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- File Photo

BEIRUT: Rebels overran two police stations in Aleppo on Tuesday killing at least 40 policemen, a watchdog said, as fighting for control of Syria's commercial capital raged into a fourth day.

“Hundreds of rebels attacked the police stations in Salhin and Bab al-Nayrab (neighbourhoods) and at least 40 policemen were killed during the fighting, which lasted for hours” said Rami Abdel Rahman, director of the Britain-based Syrian Observatory for Human Rights.

The police chief was among those killed at the Salhin station in the south of the city, while three vehicles were destroyed, he added.

Pitched battles broke out before dawn in other parts of the northern city as rebels attacked key military targets, including the air force intelligence branch in Zahraa district, according to the Observatory.

Rebels armed with rocket propelled grenades later attacked Aleppo's main military court as well as a police station and a branch of the ruling Baath Party in Salhin district.

The watchdog added that the neighbourhoods of Salaheddin, Marjeh, Firdoss, Al-Mashhad, Sakhur, Al-Shaar and Ansari were shelled through the night by government troops, while the army and rebels clashed at dawn in Al-Meesr and Al-Adaa.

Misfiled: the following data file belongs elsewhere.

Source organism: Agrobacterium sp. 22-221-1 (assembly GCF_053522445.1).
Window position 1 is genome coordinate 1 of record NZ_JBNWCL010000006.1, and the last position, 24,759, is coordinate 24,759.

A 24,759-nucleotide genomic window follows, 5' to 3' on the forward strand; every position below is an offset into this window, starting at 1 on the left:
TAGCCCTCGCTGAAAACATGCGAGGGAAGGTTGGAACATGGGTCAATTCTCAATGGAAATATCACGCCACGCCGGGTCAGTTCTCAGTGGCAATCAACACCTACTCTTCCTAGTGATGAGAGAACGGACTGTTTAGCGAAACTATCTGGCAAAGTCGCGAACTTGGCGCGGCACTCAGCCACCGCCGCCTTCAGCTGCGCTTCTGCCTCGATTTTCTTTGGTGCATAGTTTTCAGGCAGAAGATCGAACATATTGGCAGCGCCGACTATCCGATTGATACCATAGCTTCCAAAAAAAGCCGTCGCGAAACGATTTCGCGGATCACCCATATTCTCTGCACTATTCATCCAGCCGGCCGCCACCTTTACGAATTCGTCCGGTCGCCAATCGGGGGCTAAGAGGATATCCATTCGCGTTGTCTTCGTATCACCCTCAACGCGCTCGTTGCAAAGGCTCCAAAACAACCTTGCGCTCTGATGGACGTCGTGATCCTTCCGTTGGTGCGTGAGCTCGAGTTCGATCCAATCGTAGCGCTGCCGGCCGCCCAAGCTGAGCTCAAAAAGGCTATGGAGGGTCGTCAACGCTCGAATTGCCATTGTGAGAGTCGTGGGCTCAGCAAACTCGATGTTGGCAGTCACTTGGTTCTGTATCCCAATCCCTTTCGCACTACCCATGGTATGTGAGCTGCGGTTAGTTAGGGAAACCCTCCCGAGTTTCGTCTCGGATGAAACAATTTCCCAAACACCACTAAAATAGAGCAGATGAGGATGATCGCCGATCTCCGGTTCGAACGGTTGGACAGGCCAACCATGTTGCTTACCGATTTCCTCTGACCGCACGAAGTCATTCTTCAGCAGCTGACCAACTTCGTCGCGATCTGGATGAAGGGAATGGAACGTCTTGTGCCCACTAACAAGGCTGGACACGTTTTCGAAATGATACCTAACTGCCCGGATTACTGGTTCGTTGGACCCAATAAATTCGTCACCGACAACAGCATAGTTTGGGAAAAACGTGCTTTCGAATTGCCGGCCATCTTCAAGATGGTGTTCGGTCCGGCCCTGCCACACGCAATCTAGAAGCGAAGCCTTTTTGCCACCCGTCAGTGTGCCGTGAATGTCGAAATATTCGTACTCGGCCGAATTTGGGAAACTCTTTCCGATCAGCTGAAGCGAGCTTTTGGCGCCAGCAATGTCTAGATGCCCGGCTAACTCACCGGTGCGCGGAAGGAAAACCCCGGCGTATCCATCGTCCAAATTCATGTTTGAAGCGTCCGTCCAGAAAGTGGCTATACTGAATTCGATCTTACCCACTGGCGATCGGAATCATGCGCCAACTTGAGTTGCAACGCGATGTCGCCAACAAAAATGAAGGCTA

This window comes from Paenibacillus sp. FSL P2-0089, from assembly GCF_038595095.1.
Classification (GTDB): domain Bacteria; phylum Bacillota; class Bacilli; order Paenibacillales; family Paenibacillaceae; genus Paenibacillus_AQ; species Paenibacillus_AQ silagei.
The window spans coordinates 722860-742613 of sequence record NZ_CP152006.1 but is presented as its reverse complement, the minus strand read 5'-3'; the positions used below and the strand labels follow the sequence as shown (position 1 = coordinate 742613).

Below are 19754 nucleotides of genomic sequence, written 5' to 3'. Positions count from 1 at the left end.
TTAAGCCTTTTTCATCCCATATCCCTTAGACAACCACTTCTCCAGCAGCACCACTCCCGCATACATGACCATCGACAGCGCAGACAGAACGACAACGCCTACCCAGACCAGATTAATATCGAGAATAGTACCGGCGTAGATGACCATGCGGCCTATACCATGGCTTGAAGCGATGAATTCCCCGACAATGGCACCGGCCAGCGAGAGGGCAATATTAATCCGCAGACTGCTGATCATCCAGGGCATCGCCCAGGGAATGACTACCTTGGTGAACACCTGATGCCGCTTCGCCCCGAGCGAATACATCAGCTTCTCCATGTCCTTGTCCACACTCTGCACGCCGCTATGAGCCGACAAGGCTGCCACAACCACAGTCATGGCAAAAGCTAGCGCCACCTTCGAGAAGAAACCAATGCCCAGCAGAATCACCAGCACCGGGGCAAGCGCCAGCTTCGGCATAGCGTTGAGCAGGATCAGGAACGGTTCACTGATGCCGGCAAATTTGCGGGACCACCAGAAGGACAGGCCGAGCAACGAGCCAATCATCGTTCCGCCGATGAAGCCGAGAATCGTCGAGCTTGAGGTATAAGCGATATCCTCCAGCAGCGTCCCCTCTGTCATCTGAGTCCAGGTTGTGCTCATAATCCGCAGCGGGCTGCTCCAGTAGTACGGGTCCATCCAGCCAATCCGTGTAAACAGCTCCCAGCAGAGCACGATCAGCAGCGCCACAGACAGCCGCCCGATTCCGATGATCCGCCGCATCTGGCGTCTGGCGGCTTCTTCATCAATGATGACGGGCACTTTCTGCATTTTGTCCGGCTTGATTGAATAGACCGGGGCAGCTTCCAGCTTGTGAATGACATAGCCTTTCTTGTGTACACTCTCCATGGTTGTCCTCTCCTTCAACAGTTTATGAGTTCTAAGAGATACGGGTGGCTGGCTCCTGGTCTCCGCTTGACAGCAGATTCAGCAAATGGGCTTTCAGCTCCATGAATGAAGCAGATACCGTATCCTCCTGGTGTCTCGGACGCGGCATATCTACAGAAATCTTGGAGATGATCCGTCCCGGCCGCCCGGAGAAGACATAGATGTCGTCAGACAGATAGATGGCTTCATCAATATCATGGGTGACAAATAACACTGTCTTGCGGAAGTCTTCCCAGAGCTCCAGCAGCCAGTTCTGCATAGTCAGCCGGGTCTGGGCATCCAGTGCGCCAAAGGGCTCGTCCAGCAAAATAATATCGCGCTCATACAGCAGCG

Fighting also flared in the southwestern district of Salaheddin, the rebels' main bastion in Aleppo, which was strafed by government helicopter gunships, according to the Syrian Revolution General Committee, a network of activists on the ground.

A security official in Damascus told AFP on Monday that the army had regained some of Salaheddin but it was facing “a very strong resistance.” The rebels, however, denied that the army had advanced even “one metre” (yard).

“The fierce fighting in Aleppo shows how crucial this city is for a regime that does not want a Benghazi in Syria,” said Abdel Rahman, referring to the coastal city secured by Libyan rebels as a base in their fight to bring down strongman Moamer Qadhafi.

He noted that gunmen from loyalist Arab tribes in Aleppo had joined the fray and were fighting alongside the army.

“Gunmen from the al-Berri family and other Arab tribes of Aleppo entered the fighting on Tuesday on the side of the regime, which wants to bring the country into a civil war,” said Abdel Rahman.

“All of this links back to calls by Syrian media and talking heads on some Lebanese satellite stations that loyal Syrian citizens should take up arms and fight with the regime troops,” he added.

Rebels on Monday seized the strategic Anadan checkpoint, some five kilometres (3.8 miles) northwest of Aleppo, securing a direct route to the Turkish border.

“During the next few hours, the impact of rebel control over this checkpoint will be proven by the amount of supplies brought to Aleppo,” said Abdel Rahman.